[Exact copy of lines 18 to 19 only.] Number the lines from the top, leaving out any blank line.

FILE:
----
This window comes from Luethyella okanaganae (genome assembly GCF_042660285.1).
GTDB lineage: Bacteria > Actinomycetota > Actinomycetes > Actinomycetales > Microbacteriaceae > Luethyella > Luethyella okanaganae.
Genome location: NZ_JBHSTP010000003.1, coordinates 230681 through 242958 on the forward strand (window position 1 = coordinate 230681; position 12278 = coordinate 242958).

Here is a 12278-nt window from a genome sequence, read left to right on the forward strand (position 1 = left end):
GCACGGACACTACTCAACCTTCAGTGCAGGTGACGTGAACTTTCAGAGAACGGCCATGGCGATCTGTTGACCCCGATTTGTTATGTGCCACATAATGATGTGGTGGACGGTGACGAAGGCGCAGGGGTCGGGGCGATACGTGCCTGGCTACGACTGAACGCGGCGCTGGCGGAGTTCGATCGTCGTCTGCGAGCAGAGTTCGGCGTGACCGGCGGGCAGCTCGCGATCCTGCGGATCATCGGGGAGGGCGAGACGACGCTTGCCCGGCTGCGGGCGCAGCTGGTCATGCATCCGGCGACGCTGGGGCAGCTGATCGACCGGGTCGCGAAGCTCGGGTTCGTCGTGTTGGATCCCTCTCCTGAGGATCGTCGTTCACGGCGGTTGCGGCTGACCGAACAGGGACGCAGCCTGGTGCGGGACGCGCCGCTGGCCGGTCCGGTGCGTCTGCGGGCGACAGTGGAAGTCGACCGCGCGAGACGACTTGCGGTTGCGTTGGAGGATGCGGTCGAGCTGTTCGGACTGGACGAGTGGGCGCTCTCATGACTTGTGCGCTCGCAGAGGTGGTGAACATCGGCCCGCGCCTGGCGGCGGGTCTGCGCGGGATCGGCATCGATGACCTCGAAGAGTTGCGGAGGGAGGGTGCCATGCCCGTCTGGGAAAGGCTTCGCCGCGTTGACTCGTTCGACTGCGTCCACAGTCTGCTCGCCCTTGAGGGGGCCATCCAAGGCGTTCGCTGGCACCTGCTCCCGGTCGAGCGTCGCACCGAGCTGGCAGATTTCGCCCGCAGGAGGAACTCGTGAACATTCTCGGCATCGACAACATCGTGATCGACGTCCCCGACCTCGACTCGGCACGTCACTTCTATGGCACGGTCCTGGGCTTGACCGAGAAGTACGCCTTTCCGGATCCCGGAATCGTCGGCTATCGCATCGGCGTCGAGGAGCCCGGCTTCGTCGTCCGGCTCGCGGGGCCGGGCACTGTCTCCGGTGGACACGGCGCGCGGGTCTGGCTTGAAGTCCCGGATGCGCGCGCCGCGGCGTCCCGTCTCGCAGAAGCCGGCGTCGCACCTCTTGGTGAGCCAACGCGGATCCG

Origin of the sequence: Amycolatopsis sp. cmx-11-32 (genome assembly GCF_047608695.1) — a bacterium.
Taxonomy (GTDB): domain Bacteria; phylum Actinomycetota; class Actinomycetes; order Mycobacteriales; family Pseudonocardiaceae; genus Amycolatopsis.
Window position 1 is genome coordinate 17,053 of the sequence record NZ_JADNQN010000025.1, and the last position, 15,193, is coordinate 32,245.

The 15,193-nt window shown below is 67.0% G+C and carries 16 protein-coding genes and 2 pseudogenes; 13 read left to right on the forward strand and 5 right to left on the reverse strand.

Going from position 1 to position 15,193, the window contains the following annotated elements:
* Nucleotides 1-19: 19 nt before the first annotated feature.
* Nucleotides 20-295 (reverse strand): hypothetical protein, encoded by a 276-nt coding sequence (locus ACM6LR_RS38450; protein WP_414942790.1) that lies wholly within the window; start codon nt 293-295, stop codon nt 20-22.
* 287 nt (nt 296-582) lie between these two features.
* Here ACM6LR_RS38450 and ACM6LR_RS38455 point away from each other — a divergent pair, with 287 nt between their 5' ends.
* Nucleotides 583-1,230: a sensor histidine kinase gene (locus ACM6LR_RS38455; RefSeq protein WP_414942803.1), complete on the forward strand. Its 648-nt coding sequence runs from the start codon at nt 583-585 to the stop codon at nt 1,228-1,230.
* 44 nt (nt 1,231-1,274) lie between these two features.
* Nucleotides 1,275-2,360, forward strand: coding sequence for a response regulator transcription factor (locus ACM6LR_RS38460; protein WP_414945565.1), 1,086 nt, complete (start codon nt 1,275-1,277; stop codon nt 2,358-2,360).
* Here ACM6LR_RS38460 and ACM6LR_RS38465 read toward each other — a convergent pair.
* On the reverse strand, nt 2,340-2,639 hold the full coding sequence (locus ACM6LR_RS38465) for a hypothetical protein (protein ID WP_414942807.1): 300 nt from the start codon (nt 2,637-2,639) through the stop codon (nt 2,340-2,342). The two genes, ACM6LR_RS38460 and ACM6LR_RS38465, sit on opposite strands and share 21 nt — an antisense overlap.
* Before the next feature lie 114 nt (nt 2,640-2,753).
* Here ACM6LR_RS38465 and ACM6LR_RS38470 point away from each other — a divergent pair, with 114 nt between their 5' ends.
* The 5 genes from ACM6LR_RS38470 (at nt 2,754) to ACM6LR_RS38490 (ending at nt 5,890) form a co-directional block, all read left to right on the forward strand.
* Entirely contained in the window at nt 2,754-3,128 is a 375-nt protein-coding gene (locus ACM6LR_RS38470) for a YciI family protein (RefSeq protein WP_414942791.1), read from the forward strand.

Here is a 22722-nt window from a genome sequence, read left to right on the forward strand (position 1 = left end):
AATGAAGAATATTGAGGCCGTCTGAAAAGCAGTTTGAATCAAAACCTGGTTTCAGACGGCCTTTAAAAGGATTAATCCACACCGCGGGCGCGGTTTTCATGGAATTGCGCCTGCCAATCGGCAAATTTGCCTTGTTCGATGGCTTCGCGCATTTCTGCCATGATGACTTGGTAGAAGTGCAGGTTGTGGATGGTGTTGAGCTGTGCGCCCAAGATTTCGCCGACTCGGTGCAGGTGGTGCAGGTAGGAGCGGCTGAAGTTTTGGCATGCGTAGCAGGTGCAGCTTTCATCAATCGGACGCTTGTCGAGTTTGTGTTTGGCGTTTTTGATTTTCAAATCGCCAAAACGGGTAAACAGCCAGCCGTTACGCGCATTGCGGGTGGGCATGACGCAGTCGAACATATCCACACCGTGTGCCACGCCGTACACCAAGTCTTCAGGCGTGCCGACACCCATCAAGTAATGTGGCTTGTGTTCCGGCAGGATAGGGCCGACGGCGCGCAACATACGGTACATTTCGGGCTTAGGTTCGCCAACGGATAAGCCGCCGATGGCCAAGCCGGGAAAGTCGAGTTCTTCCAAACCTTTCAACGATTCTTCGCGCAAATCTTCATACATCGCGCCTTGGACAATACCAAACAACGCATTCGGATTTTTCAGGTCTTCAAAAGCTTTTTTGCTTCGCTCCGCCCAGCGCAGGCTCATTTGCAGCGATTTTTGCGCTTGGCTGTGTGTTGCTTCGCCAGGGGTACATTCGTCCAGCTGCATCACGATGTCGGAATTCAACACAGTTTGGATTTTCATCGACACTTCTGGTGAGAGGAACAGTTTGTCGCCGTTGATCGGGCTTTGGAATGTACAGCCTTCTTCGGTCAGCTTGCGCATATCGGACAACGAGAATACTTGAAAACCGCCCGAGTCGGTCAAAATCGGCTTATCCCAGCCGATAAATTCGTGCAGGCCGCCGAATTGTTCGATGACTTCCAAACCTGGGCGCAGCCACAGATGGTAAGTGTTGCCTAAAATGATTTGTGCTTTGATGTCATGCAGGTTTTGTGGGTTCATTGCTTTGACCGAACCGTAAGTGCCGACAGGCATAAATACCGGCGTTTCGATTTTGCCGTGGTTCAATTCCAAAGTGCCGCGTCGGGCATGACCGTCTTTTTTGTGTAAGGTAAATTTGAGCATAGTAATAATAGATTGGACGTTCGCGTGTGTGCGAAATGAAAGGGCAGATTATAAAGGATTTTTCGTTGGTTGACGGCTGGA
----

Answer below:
* Here ACM6LR_RS38460 and ACM6LR_RS38465 read toward each other — a convergent pair.
* On the reverse strand, nt 2,340-2,639 hold the full coding sequence (locus ACM6LR_RS38465) for a hypothetical protein (protein ID WP_414942807.1): 300 nt from the start codon (nt 2,637-2,639) through the stop codon (nt 2,340-2,342). The two genes, ACM6LR_RS38460 and ACM6LR_RS38465, sit on opposite strands and share 21 nt — an antisense overlap.